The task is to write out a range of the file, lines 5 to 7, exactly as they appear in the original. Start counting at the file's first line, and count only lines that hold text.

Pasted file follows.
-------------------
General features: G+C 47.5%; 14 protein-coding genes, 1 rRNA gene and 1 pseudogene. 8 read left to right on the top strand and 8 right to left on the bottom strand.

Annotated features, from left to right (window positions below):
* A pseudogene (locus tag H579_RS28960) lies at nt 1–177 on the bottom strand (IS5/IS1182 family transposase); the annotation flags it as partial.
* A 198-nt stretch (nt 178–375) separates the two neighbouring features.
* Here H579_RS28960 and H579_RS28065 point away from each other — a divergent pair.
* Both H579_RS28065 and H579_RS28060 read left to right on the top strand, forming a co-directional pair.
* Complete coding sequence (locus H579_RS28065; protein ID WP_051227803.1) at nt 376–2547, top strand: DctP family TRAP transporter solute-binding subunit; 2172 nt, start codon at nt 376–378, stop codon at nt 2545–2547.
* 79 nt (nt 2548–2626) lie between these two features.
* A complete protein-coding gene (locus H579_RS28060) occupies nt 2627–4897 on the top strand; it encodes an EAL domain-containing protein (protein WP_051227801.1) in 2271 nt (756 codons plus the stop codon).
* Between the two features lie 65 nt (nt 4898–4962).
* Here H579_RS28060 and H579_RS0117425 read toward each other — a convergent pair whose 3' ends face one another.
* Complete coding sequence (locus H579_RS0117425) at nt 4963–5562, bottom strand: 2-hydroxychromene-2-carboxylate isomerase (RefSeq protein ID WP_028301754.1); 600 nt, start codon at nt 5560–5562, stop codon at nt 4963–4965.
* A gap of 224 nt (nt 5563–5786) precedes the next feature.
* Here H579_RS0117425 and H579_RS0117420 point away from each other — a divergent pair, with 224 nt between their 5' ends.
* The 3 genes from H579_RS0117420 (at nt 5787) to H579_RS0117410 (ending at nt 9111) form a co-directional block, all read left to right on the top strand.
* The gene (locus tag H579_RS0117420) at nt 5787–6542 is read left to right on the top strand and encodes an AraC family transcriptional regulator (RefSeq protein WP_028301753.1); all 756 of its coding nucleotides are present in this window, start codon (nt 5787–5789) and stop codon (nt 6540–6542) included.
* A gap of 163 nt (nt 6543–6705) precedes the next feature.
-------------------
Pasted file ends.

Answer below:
* Here H579_RS28960 and H579_RS28065 point away from each other — a divergent pair.
* Both H579_RS28065 and H579_RS28060 read left to right on the top strand, forming a co-directional pair.
* Complete coding sequence (locus H579_RS28065; protein ID WP_051227803.1) at nt 376–2547, top strand: DctP family TRAP transporter solute-binding subunit; 2172 nt, start codon at nt 376–378, stop codon at nt 2545–2547.